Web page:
I laughed and that ended that conversation.

“Thanks for chatting with me, Horse. I guess I’ll go look for my wife.” And he left.

The conversation did make me think about today’s Japan as compared to the days when I was a resident there.

Yeah, I haven’t been to Japan for at least four years now, and it’s been about 50 years since I lived and worked there. Needless to say, a lot can change in that period of time.

I know because some of the personnel at the company where I worked come to the U.S. to visit, and I can sense the change in their attitude after these many years.

For one thing, most of them have learned to speak English, something they never did while we worked together at the company, and they know more about the U.S.

Oh well, I guess the guy I chatted with in the shopping center parking lot will learn about Japan and the Japanese when (and if) he decides to move to that country.

All I can say is “Rots of ruck.”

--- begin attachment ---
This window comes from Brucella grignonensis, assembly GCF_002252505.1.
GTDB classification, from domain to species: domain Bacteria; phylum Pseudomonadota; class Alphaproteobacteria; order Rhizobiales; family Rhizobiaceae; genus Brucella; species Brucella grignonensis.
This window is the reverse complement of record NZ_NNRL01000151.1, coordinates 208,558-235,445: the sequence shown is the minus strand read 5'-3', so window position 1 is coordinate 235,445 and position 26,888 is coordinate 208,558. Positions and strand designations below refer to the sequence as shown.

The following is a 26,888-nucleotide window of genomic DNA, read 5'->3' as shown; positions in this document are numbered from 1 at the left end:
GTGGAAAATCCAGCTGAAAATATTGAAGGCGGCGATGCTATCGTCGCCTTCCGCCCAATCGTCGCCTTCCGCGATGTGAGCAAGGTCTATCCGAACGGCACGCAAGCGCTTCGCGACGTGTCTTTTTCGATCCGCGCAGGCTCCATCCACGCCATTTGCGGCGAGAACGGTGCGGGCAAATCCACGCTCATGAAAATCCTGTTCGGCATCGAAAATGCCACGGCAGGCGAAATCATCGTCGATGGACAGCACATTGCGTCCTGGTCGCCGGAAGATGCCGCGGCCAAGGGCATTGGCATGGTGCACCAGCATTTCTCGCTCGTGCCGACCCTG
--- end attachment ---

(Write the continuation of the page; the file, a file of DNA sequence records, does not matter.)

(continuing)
That was an interesting article The Rafu printed in its Jan. 6 edition about people choking on mochi.

One reason for people choking on the rice cakes is that because it’s so chewy, the person eating it thinks it’s safe to swallow the mochi without further chewing, thus causing a disaster.

I know that in the years I’ve watched people dining on mochi, I have seen a number of cases of people getting mochi stuck in their throats.

In my lifetime, I think I got mochi stuck in my throat a couple of times, but quick-thinking bystanders kept me from choking.


As I expected, The Rafu’s staff did a great job in putting out the New Year’s edition of the publication.